His pronouncements engendered a bitter debate about his intentions: did Mr.
Marsalis want to help the music or own it? Did he sufficiently respect the
last 40 years of jazz? He began to rise above the conversation. "Jazz is not
fragmented," he said in a 1992 interview, at a moment when musicians often
talked bitterly about "Wynton's house" and when the now-arcane term
"downtown jazz" was code for anything too far afield to be played at Lincoln

Today, Mr. Marsalis rarely issues outright challenges, and the concert
programming of Jazz at Lincoln Center, the most controversial part of an
organization that does many things, has broadened. He has explored the music
of Cuba, Brazil and Argentina, presenting programs that venture far from
American swing roots. In 2002 and 2004, he presented concerts dealing with
two important jazz figures of the last 40 years that many resented him for
overlooking: Charles Mingus and Ornette Coleman.

Lately, he talks and writes about how great swaths of music in the world are
closely related, through drones, repetition and groups of meter. "I wouldn't
say that he's mellowing," says André Ménard, the artistic director of the
Montreal Jazz Festival. "But his hard shell of traditionalism has kind of
broken open." 

Mr. Marsalis's music has grown in scale and ambition over the last decade.
"Blood on the Fields," the 1997 Pulitzer-winning oratorio, was a three-hour
work on slavery; "All Rise," from 1999, for jazz band, orchestra and choir,
reflected on the end of the millennium. Both projects were commissioned by
Lincoln Center, but he is driven by his own discipline.

He is known as a controlling bandleader. "I've known him since I was 13, and
now I'm 31," said Eric Lewis, the pianist for the Lincoln Center Jazz
Orchestra as well as Mr. Marsalis's quartet. "I had to prove myself over and
over again. Of all the bands I've been in, his world was the most strict,
the most difficult to experience freedom within. The level of technical
proficiency I've had to come to in order to disengage all of the security
cameras and laser beams and motion detectors that he's coming with - all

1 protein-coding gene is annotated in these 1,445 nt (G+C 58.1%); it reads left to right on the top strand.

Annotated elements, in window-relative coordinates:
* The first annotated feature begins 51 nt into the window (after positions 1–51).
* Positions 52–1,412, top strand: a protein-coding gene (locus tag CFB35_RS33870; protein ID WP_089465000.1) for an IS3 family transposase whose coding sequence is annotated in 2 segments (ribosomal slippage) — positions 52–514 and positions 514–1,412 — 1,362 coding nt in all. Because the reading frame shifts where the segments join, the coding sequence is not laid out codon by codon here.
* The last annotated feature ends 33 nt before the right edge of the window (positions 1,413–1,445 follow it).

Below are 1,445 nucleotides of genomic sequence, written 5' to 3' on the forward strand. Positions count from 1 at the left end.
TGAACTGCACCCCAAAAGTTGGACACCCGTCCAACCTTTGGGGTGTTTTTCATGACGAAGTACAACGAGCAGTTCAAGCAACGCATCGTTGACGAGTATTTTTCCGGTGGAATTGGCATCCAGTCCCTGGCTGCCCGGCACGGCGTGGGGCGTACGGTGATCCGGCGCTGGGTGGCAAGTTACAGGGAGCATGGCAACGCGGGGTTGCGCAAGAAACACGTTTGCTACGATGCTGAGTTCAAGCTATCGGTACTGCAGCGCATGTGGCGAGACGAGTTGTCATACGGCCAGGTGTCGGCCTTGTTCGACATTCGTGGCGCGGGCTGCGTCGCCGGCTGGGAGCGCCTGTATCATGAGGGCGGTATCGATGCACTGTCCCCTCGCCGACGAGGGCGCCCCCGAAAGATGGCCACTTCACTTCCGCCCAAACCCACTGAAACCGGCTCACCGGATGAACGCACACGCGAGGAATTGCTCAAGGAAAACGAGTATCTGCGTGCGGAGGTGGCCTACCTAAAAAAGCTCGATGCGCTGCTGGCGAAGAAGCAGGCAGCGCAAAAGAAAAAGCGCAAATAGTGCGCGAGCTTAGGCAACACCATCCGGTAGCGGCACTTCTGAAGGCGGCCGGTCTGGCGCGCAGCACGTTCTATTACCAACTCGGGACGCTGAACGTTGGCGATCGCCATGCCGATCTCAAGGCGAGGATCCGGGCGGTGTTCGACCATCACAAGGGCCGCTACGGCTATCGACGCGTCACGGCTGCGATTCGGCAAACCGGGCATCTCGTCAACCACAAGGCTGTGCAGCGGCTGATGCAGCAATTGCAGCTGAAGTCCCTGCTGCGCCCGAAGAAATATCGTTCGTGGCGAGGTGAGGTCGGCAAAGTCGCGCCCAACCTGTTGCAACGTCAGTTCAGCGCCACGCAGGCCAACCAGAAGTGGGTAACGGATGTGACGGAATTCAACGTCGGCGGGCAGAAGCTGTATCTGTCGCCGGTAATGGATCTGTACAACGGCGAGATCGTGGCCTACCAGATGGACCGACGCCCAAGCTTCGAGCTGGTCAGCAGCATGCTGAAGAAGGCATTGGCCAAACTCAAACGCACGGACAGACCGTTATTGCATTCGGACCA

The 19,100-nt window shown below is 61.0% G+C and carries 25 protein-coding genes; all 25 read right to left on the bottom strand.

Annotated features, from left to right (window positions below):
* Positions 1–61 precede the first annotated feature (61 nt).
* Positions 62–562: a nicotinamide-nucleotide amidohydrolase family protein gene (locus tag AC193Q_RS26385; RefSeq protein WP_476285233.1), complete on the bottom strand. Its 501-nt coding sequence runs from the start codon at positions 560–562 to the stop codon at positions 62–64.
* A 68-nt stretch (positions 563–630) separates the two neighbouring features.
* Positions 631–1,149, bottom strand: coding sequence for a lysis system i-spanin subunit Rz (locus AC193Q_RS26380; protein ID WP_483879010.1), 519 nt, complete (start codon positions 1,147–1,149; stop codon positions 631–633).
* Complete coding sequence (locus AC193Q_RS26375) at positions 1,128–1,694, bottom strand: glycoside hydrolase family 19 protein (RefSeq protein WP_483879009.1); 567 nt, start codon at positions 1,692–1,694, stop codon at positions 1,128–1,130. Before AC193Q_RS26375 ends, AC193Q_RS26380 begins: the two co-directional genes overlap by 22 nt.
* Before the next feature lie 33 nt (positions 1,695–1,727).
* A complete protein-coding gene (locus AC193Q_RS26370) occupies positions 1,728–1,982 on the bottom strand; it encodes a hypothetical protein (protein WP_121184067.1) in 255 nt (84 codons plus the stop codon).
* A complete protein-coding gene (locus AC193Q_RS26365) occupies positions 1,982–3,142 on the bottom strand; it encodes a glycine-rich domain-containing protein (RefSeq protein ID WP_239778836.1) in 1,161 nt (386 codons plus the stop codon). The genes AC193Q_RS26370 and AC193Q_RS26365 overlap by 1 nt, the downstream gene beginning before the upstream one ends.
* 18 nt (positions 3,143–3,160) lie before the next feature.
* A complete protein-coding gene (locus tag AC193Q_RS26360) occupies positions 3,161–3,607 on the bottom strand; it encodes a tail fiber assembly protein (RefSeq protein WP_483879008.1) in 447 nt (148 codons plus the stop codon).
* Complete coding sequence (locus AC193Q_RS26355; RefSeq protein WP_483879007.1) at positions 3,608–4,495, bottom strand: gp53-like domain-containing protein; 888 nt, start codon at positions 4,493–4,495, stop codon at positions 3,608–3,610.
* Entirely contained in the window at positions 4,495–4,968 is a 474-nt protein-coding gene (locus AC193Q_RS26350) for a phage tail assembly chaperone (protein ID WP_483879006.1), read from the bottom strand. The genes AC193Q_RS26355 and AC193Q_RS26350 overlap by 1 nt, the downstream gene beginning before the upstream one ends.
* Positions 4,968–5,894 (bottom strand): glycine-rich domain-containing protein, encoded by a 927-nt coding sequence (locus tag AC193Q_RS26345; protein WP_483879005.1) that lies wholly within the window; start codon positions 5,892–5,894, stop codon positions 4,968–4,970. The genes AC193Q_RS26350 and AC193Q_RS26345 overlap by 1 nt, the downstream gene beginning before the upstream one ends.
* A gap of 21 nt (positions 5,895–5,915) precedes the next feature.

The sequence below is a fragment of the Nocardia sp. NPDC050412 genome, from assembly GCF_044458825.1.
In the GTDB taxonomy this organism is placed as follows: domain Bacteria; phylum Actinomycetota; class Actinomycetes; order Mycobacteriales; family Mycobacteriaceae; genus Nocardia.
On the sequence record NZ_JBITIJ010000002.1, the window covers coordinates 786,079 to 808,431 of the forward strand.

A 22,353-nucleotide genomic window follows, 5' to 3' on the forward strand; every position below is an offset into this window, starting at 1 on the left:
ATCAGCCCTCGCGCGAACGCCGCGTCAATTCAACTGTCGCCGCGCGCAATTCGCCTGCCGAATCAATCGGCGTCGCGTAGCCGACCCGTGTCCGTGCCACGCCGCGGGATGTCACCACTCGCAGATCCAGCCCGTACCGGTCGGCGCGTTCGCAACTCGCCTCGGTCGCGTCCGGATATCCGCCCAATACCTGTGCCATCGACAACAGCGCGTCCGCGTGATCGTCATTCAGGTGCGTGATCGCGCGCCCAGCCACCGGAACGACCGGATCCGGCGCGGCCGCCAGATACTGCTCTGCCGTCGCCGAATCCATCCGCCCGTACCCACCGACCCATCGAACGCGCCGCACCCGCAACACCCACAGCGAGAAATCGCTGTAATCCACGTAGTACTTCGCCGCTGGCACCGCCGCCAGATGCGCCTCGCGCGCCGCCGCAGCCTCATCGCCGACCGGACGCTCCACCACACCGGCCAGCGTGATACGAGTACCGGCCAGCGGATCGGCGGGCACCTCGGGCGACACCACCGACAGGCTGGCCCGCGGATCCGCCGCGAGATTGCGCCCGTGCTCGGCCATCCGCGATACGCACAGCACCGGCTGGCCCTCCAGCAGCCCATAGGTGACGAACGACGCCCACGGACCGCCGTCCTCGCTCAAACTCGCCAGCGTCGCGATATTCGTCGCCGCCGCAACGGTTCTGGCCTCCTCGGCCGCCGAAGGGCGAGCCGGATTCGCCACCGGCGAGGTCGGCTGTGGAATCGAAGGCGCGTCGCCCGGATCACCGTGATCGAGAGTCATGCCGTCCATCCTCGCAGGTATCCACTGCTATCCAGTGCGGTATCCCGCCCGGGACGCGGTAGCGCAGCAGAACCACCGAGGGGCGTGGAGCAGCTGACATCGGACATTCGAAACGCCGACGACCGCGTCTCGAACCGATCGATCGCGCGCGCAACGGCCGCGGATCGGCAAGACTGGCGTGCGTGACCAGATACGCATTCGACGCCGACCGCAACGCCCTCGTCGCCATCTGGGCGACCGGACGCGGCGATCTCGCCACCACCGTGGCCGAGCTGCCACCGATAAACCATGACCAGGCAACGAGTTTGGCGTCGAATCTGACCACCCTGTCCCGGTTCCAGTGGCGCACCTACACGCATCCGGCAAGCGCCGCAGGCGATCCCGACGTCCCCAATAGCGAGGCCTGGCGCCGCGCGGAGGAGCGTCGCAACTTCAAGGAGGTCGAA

that has made me a very strong musician."

Though plenty of people in jazz begrudge Mr. Marsalis his success, a few
feel that he has not played to his own strengths as a musician. In 1979,
when Mr. Marsalis was 17, Gunther Schuller, the composer and historian of
classical music and jazz, accepted Mr. Marsalis for the summer program at
Tanglewood and remained a friend and mentor for years after. "There is no
better trumpet player on the face of this earth," Mr. Schuller said. "This
guy is beyond belief, what he can do both in classical music and in jazz,
technically. But in general I think that Wynton has not grown, has not
developed to the extent that I thought he would, in terms of inventiveness
and originality as a player and as a composer."

"Ten years ago," Mr. Schuller continued, "I told him: 'You know, Wynton, one
of these days you've got to take the trumpet out of your mouth. Go somewhere
and think. You're on a merry-go-round of incredible success and financial
well-being, but one of these days you should think of your long-range
development.' " 

Mr. Marsalis does not see it that way. Asked if he was shortchanging his
ability to do his own thing, he reacted strongly. "This is my own thing," he
said. "I could play solos all night if I wanted to, and I like playing
fourth trumpet in a big band, too."

Then his answer turned almost Buddhist: "There's no part of the music or
what we do that's not my thing. If it's just sitting in the trumpet section,
if it's soloing, if it's education, if it's teaching a private lesson or
talking to a kid whose parents have waited with him after a gig, if it's
playing 'Happy Birthday' on the phone for an 8-year old. It's all a part of
my thing."